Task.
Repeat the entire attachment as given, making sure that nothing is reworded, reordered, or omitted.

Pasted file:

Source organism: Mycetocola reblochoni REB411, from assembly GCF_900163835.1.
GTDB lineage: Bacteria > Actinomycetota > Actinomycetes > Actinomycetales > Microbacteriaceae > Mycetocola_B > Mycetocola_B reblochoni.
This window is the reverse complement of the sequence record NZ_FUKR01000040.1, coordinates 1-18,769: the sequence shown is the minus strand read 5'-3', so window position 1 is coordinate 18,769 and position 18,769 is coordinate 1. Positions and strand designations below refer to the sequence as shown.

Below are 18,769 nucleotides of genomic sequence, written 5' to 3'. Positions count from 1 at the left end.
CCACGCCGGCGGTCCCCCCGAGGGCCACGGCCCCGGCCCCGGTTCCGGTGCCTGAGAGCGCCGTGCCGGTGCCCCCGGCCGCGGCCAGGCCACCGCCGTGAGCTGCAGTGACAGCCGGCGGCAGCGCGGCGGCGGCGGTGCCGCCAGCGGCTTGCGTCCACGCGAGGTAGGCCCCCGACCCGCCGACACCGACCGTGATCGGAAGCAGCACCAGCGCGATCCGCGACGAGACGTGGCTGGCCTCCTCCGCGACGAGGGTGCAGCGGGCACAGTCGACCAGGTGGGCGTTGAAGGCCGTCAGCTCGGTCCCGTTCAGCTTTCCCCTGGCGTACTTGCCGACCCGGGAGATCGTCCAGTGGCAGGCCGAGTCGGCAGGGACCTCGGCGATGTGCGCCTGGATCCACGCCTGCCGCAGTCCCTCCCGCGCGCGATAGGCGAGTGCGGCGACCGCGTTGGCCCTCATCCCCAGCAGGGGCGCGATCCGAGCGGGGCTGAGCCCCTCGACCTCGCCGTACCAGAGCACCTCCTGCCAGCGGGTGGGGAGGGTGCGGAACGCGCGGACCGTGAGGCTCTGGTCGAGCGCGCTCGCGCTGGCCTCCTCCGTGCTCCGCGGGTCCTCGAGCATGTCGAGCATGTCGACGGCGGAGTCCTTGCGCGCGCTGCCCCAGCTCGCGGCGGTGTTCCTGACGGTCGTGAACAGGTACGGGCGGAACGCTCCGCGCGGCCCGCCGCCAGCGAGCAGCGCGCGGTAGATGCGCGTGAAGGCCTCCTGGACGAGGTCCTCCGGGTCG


Source organism: Mycetocola reblochoni REB411, from assembly GCF_900163835.1.
GTDB lineage: Bacteria > Actinomycetota > Actinomycetes > Actinomycetales > Microbacteriaceae > Mycetocola_B > Mycetocola_B reblochoni.
This window is the reverse complement of the sequence record NZ_FUKR01000040.1, coordinates 1-18,769: the sequence shown is the minus strand read 5'-3', so window position 1 is coordinate 18,769 and position 18,769 is coordinate 1. Positions and strand designations below refer to the sequence as shown.

Below are 18,769 nucleotides of genomic sequence, written 5' to 3'. Positions count from 1 at the left end.
CCACGCCGGCGGTCCCCCCGAGGGCCACGGCCCCGGCCCCGGTTCCGGTGCCTGAGAGCGCCGTGCCGGTGCCCCCGGCCGCGGCCAGGCCACCGCCGTGAGCTGCAGTGACAGCCGGCGGCAGCGCGGCGGCGGCGGTGCCGCCAGCGGCTTGCGTCCACGCGAGGTAGGCCCCCGACCCGCCGACACCGACCGTGATCGGAAGCAGCACCAGCGCGATCCGCGACGAGACGTGGCTGGCCTCCTCCGCGACGAGGGTGCAGCGGGCACAGTCGACCAGGTGGGCGTTGAAGGCCGTCAGCTCGGTCCCGTTCAGCTTTCCCCTGGCGTACTTGCCGACCCGGGAGATCGTCCAGTGGCAGGCCGAGTCGGCAGGGACCTCGGCGATGTGCGCCTGGATCCACGCCTGCCGCAGTCCCTCCCGCGCGCGATAGGCGAGTGCGGCGACCGCGTTGGCCCTCATCCCCAGCAGGGGCGCGATCCGAGCGGGGCTGAGCCCCTCGACCTCGCCGTACCAGAGCACCTCCTGCCAGCGGGTGGGGAGGGTGCGGAACGCGCGGACCGTGAGGCTCTGGTCGAGCGCGCTCGCGCTGGCCTCCTCCGTGCTCCGCGGGTCCTCGAGCATGTCGAGCATGTCGACGGCGGAGTCCTTGCGCGCGCTGCCCCAGCTCGCGGCGGTGTTCCTGACGGTCGTGAACAGGTACGGGCGGAACGCTCCGCGCGGCCCGCCGCCAGCGAGCAGCGCGCGGTAGATGCGCGTGAAGGCCTCCTGGACGAGGTCCTCCGGGTCG